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Metal theft on the rise in UK churches – Ecclesiastical

Metal theft on the rise in UK churches – Ecclesiastical | Insurance Business UK

Metal theft on the rise in UK churches – Ecclesiastical

Metal theft incidents in UK churches may have dropped during the COVID-19 pandemic, but Ecclesiastical Insurance has issued a release which warns that criminal activity could rise again over the coming months as restrictions ease.

According to the insurer, the UK’s churches are popular targets for thieves due to having large amounts of metal such as lead and copper – two materials that are in high demand due to increases in metal prices. Ecclesiastical also reported that several churches have already reported theft in the first quarter of 2022.

“The last two years has seen a drop in claims, but we believe that the UK-wide lockdowns have played a part in this,” said Ecclesiastical Insurance risk management director Jo Whyman.

“There is a risk that the continuing economic downturn in the UK and high value of scrap metal could see an increase in theft of metal from historical buildings such as churches, which is why it is vital that they take steps to protect their premises from unscrupulous offenders.”

With metal theft slowly on the rise, law enforcement has also stepped up on cracking down on criminals. Ecclesiastical mentioned that a criminal gang was prosecuted last year for its involvement in a series of theft incidents in Lincolnshire, Leicestershire, Wiltshire and Yorkshire. In a previous warning, Ecclesiastical reported that the group had targeted centuries old and Grade I-listed heritage buildings between 2018 and 2020.

Read more: Ecclesiastical issues protection warning to churches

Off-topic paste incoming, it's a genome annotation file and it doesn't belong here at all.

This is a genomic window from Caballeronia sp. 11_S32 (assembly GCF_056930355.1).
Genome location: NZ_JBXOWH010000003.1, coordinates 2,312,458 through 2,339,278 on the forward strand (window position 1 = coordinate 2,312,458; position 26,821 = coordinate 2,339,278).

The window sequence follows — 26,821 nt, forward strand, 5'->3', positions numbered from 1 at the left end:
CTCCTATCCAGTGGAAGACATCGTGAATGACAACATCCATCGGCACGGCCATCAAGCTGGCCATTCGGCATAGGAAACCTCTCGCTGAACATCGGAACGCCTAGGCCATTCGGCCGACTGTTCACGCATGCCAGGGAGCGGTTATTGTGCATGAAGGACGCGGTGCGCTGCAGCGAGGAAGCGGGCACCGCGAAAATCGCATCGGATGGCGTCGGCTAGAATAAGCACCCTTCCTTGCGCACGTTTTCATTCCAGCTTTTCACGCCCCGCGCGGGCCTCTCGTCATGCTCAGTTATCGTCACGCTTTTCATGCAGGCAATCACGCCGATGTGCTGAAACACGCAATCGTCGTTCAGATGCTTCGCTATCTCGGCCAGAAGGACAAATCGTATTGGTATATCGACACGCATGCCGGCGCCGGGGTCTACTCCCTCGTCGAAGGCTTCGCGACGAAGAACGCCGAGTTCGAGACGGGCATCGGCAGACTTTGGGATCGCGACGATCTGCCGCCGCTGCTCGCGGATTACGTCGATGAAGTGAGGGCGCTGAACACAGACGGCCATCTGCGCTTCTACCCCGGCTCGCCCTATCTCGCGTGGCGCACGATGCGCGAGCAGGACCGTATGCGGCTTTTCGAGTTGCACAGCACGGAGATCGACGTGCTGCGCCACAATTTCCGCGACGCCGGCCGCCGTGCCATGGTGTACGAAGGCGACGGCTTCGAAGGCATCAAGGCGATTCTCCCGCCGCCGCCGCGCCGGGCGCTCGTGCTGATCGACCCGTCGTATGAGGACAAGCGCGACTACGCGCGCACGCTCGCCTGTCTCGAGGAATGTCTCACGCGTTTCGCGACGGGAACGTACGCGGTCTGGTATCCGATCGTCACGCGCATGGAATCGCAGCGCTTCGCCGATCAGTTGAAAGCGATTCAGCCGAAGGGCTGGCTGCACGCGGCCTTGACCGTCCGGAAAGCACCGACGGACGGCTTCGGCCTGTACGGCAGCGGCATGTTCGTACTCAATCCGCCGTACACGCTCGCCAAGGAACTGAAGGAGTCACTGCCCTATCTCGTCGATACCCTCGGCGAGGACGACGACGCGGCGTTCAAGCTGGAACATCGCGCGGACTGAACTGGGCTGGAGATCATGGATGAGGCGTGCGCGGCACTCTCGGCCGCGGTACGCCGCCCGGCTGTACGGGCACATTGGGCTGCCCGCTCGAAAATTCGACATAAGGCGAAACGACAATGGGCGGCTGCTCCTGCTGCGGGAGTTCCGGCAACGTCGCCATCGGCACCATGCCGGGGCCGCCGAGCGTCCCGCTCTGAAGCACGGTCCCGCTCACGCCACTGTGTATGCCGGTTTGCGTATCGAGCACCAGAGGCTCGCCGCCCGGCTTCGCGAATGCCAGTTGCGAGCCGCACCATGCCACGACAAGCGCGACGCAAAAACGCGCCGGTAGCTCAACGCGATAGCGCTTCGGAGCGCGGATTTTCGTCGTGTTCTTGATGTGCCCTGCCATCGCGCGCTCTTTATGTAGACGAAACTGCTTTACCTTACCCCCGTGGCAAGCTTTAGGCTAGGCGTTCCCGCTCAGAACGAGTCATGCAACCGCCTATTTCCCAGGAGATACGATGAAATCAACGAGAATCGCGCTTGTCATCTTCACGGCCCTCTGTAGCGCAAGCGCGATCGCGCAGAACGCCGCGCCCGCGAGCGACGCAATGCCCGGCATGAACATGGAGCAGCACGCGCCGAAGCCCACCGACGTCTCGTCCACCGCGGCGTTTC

Another gang is currently awaiting trial, the insurer noted.

But even as police and officials move to apprehend thieves and discourage further stealing, Ecclesiastical has urged churches to take a more proactive stance to prevent theft – starting with reviewing their security arrangements. Even installing something as simple as additional lights can deter would-be thieves, but the specialist insurer has recommended that churches also consider things such as security lights, roof alarms, anti-climb paint, and CCTV can prevent buildings from looking like easy targets to criminals.

Ecclesiastical pointed out that for some churches and heritage properties that were victims of theft, they have replaced stolen materials for alternatives such as stainless steel, which is less attractive to thieves.

“Theft of metal can have a devastating impact on churches and heritage buildings. Aside from the cost of replacing the metal, further damage can happen as a result of exposure to the elements which can cost thousands of pounds,” said Whyman, who also suggested that churches can visit Ecclesiastical’s website for more guidance on how to prevent metal theft.